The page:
For city playwright, big issues onstage

November 03, 1992|By J. Wynn Rousuck | J. Wynn Rousuck,Theater Critic

Baltimore playwright Kenneth F. Hoke-Witherspoon wanted to write a play about what some people will do for love -- and what others will do for politics. So he chose the subject of abortion.

The result, "Babies' Breath," debuts tonight at the District of Columbia Arts Center (DCAC), an alternative gallery and theater in Washington with a history of presenting controversial work.

Hoke-Witherspoon, who also directs and produces the play, chose to open the play on Election Day because one of the most hotly contested issues on the Maryland ballot is Question 6, the abortion referendum. He had hoped to premiere the play in his hometown, but the closest available theater turned out to be in Washington.

While the 41-year-old playwright acknowledges he is "extremely pro-choice" and intends to vote for Question 6, he says he went out of his way not to take sides in his play. "The play is about abortion," not for or against it, he insists. "I want people to step back from all of the anger and the shouting, and at least listen to the other side."

The format he selected is a family drama about a father who opposes abortion, a mother who suffers from a neurological condition, and their grown daughter, who has had an embryo implanted in hopes of using the fetal brain tissue to cure her mother.

The medical details stemmed from Hoke-Witherspoon's day job as a senior research specialist at the Welch Medical Library of the Johns Hopkins University School of Medicine. "It came out of a conversation with a doctor," he explains. "I was trying to come up with a medical condition . . . for which a fetal brain tissue transplantation might be a cure, and she reeled off four or five areas of current research."

At the same time, he decided not to identify a specific disease by name. "One of the things I try to do when I write is to make things open enough so you can't escape and say, 'That obviously would never happen to me,' " he says.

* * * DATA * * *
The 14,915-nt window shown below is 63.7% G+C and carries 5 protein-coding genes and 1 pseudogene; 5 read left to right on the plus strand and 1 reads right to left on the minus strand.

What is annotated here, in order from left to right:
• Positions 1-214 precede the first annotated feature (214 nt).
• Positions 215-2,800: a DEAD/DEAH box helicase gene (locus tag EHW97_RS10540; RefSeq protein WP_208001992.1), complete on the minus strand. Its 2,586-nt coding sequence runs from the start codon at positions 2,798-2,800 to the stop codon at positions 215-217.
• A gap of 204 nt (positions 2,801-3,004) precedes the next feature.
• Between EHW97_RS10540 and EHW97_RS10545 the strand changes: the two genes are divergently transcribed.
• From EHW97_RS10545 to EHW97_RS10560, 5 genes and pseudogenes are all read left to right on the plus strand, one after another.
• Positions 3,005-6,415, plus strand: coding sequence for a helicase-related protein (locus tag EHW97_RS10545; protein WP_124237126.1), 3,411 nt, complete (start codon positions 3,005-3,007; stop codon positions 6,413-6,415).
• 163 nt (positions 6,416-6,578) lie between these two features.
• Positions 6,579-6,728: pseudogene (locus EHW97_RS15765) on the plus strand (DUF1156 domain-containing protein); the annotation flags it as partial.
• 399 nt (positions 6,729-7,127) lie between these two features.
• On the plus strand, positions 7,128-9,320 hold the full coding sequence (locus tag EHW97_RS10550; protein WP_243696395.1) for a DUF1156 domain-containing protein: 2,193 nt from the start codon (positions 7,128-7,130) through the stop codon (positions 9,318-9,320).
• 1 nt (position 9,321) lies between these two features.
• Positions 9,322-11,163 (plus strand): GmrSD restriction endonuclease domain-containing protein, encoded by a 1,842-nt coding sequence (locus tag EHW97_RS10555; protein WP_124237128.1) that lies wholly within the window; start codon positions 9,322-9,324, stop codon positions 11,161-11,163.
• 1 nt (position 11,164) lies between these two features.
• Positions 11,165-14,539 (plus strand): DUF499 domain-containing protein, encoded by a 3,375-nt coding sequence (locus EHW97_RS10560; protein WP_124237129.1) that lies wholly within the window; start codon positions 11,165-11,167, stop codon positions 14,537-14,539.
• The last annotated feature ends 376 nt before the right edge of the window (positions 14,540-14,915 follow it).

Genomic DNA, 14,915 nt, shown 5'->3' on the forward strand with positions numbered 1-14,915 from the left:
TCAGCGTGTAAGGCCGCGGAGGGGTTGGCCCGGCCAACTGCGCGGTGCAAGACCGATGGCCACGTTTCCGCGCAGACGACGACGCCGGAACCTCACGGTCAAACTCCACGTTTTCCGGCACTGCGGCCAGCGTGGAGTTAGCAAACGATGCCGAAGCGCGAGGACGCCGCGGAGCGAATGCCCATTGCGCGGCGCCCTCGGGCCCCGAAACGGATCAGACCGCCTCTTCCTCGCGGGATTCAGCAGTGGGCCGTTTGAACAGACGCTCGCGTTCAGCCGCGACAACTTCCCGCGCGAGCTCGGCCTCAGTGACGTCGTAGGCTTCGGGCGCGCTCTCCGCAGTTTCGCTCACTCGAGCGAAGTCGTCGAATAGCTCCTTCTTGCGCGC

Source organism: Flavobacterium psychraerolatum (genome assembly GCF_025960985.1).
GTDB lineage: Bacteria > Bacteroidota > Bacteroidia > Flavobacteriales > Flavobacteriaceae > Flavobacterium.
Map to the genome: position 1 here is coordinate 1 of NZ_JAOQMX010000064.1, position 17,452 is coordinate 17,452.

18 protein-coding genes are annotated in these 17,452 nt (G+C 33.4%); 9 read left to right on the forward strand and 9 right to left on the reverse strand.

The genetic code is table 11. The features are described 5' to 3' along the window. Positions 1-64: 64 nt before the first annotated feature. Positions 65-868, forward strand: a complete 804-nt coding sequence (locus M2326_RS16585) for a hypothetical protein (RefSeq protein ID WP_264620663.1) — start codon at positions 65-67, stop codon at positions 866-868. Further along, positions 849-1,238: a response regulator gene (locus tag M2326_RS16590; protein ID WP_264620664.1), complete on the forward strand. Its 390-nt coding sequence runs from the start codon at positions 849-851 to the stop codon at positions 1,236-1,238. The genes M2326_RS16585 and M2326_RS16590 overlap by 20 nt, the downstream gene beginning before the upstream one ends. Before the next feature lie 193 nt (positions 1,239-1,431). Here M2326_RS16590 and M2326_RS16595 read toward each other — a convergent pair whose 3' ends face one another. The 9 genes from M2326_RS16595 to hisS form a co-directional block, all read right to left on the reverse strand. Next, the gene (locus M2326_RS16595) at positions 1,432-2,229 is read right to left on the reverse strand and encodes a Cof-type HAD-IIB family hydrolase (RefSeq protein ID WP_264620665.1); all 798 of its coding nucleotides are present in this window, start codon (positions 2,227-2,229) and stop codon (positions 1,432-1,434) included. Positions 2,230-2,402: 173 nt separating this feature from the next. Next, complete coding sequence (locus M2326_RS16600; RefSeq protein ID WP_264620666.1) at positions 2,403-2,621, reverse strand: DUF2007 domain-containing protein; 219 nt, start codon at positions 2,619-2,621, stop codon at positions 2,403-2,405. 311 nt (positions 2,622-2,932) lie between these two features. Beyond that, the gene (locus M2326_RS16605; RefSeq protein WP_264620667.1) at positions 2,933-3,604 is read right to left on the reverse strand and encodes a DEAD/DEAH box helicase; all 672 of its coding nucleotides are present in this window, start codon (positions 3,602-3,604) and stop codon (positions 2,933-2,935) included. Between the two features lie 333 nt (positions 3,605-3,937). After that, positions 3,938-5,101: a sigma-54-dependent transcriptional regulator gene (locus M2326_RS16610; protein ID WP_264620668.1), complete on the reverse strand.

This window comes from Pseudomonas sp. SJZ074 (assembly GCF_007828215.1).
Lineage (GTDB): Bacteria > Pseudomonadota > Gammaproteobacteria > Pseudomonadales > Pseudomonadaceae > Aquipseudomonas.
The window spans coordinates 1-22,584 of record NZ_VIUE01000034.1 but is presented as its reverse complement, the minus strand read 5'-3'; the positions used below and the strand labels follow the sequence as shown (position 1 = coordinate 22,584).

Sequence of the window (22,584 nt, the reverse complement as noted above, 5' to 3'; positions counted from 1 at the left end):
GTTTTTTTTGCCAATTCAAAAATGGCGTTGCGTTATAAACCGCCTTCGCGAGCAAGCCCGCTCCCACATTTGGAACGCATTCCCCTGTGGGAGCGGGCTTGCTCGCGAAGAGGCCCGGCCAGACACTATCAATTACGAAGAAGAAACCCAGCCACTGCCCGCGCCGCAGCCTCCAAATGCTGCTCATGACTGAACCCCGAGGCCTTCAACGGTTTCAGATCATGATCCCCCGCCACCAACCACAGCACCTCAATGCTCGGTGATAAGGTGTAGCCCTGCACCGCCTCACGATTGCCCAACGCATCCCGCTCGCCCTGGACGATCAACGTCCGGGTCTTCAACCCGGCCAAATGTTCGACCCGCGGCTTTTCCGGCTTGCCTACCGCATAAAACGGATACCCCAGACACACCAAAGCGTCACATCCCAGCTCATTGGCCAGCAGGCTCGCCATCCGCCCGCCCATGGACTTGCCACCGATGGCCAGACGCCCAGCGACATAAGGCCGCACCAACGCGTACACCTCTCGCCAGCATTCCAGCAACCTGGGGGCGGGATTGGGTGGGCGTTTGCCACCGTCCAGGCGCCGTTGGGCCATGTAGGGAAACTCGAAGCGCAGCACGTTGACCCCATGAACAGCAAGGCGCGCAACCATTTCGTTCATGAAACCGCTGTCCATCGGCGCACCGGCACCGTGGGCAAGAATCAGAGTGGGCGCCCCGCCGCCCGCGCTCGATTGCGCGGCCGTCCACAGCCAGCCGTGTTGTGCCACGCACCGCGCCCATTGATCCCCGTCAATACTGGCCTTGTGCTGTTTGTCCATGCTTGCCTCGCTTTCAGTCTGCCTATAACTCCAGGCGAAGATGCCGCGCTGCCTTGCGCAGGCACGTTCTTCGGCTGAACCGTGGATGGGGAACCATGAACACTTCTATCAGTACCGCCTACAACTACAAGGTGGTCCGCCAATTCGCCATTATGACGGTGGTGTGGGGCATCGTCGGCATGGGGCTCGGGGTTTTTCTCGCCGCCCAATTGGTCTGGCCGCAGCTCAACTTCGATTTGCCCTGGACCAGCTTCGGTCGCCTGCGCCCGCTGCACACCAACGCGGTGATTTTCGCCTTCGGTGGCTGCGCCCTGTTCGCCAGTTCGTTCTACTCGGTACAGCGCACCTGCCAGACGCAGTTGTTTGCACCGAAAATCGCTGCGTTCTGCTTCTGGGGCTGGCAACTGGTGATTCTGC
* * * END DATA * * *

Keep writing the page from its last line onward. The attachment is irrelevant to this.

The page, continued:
His subjects have ranged from the effects of the Vietnam War on the black community to the civil rights sit-ins in Baltimore in the 1950s.

The South Baltimore native has used the city as the setting for several scripts, including "Babies' Breath."

And although his education took him away from his roots, he has always returned. The son of a father who made bricks and a mother who worked as a domestic, Hoke-Witherspoon attended the private Mount Hermon School in Northfield, Mass., on scholarship. From there he became one of the first black male freshmen at Vassar College.

At Vassar, he majored in psychology but found himself becoming increasing involved in theater. After graduation, he held a variety of jobs, including positions in special education, crisis intervention and working with abused children. He also wrote 10 plays in five years, before entering the graduate program in playwrighting at Catholic University in 1985.

In the intervening years, he's had two plays produced by the Baltimore Playwrights Festival -- "Last Night at Ace High" (1988) and "All Partial Evil, Universal Good" (1989). And since receiving his master's degree from Catholic University in 1988, he has served as a playwright-in-the-schools with the Young People's Theater at Center Stage.

Center Stage was one of two local theaters -- the other was Theatre Hopkins -- that responded to his request for assistance, and specifically, for rehearsal space for "Babies' Breath." He and his cast, which consists entirely of Baltimore actors, ended up dividing their rehearsals between Theatre Hopkins and the medical school's Institute of the History of Medicine, where two dress rehearsals were presented for invited audiences last week.

Hoke-Witherspoon was pleased with the response -- and especially with the fact that the script has met with the approval of friends whose views are opposite his. It showed that he has achieved one of his goals: getting an audience to "listen to what the other side has to say and to understand that everybody has a viewpoint and you don't have to go at each other's throats."

'Babies' Breath

When: Tonight at 8 p.m.; thereafter, Fridays and Saturdays at 8 p.m., with matinees Sundays at 2 p.m. Through Nov. 29.

Where: District of Columbia Arts Center (DCAC), 2438 18th St., N.W., Washington.

Tickets: $10.

Call: (202) 462-7833.

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